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Siege by Edwin Corley


by Edwin Corley

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Excellent opening (prologue) with a throw-away character that we come to care for in about 2 sentences, and then a stunning opening, characterizing and giving backstory in the first paragraph. Wow.
James-MEOW Date: Sunday, July 8. 12014 H.E. (Holocene Era) ( )
  MEOWDate | Jul 15, 2014 |
I stumbled on this in a resort hotel library and was startled to find that my library had stashed it away in a special storage section. When I read it, I understood why.

Siege details the evolution and execution of an African-American led revolution and a meticulously planned takeover of the the island of Manhattan. In a paranoid age when government and industry now guard even the most innocuous information, it is easy to see why this book, with its detailed strategic terrorist plans, might disturb The Powers That Be.

Yet that is not the best part. Written in 1967, while the Vietnam War was still raging, ghetto riots were still recent news and Black Power was in the air, the plot must have seemed really plausible. The story is told chiefly through the lives of a black radical and a black career military man. Both have suffered slights and humiliation for their race, but have developed differently.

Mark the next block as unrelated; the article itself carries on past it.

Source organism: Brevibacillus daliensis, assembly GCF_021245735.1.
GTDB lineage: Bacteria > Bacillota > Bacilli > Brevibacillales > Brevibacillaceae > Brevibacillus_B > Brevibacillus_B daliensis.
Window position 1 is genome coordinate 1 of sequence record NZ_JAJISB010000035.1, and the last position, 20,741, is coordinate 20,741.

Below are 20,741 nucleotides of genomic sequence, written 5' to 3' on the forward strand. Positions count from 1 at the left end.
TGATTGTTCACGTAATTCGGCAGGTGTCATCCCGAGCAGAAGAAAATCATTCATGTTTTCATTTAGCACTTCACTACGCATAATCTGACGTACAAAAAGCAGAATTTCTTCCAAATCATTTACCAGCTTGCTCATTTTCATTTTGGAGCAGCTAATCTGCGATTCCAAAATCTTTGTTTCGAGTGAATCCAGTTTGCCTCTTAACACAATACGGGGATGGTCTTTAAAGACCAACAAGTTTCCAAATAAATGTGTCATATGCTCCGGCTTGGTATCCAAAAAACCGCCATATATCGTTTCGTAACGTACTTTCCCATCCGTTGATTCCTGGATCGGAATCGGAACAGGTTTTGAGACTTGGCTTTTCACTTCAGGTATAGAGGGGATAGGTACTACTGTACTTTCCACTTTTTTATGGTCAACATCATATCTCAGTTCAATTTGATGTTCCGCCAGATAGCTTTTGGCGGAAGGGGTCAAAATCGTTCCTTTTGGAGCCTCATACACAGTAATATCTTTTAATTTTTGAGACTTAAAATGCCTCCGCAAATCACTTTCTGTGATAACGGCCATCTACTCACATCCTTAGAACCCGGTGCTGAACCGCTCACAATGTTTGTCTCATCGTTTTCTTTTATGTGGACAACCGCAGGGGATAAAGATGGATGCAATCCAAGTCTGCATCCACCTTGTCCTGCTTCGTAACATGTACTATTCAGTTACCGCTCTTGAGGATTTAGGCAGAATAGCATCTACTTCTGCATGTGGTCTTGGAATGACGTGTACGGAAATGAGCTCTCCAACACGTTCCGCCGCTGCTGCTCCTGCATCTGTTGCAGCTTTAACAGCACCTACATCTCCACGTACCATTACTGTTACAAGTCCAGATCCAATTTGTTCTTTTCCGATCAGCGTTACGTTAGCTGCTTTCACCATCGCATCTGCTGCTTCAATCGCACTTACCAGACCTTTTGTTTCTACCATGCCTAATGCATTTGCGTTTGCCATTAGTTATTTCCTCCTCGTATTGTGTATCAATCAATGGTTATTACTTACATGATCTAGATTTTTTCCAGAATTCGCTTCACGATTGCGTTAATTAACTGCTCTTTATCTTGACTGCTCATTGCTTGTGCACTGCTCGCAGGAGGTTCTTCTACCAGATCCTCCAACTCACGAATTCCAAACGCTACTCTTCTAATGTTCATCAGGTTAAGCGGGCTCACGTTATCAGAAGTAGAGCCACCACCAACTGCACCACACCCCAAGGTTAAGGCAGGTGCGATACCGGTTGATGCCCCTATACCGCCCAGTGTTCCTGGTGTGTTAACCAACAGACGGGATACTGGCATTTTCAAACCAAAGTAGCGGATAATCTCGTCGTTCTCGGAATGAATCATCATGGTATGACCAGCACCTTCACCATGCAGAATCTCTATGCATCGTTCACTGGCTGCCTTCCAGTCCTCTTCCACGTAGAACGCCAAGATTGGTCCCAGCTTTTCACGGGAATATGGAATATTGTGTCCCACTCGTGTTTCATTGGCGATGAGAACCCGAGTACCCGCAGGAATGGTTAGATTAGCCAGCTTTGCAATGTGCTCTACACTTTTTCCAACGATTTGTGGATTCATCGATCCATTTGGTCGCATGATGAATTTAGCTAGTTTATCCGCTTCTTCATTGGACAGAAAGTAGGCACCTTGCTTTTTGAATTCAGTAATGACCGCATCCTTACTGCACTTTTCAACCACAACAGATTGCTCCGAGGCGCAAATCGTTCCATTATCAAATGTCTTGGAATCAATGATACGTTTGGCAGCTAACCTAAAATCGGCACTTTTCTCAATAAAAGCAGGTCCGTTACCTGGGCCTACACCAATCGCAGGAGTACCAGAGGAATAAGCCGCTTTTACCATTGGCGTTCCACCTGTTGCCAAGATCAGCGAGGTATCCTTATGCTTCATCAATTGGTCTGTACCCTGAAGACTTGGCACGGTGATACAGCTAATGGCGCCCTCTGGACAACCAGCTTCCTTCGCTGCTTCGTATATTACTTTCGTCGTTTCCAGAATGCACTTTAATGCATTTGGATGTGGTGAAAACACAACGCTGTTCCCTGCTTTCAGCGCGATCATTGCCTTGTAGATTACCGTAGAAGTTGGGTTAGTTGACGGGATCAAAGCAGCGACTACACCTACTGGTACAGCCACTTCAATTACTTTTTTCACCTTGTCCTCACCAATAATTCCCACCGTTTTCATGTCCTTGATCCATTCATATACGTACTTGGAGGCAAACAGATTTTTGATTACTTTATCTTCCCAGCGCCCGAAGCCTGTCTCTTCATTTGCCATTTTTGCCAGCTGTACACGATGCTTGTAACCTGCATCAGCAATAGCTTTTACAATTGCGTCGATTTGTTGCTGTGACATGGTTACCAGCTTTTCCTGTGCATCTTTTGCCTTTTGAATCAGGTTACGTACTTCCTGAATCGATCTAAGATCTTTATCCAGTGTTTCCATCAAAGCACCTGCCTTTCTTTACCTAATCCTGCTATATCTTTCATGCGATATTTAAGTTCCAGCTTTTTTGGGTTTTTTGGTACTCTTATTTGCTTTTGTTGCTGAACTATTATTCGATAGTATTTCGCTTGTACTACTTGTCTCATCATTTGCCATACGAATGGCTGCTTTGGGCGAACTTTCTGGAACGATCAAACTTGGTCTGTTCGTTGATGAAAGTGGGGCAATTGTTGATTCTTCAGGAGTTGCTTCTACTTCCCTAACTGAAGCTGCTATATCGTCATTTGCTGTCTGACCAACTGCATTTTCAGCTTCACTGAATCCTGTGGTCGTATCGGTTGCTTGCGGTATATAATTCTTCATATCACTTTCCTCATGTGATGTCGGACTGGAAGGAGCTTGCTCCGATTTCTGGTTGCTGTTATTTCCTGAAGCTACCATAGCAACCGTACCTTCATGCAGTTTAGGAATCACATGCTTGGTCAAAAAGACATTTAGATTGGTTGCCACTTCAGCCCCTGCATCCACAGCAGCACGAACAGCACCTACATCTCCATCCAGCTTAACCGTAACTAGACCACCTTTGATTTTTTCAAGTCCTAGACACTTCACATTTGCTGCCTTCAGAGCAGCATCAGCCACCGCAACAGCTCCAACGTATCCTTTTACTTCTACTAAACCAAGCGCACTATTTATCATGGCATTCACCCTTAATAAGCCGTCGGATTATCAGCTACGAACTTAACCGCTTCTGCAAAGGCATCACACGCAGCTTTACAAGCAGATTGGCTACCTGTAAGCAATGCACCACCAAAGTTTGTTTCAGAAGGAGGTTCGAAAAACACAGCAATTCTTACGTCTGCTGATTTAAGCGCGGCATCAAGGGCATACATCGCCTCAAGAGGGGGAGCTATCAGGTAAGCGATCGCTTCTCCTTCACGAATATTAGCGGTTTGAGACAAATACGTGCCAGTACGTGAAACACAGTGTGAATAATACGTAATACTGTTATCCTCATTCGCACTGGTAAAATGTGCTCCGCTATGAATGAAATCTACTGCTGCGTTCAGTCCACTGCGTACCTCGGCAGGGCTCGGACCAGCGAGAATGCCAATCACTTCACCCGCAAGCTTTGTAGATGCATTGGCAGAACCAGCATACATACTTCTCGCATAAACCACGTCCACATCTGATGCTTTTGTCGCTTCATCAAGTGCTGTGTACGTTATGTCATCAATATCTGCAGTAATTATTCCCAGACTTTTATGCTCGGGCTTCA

William Gray becomes a man obsessed with power, a man without scruples who leads a revolution, yet refers disdainfully to this followers as “burr heads”. Shawcross is a dedicated soldier, unhappy with the wanton loss of black soldiers in Vietnam, but unmotivated to do anything about it until he is radicalized by the murder of his family. The tensions between these men form the central drama of the novel.

The book is written as a thriller, and certainly succeeds at that level, but it is most interesting as a piece of cultural history.
  fredvandoren | Sep 24, 2010 |
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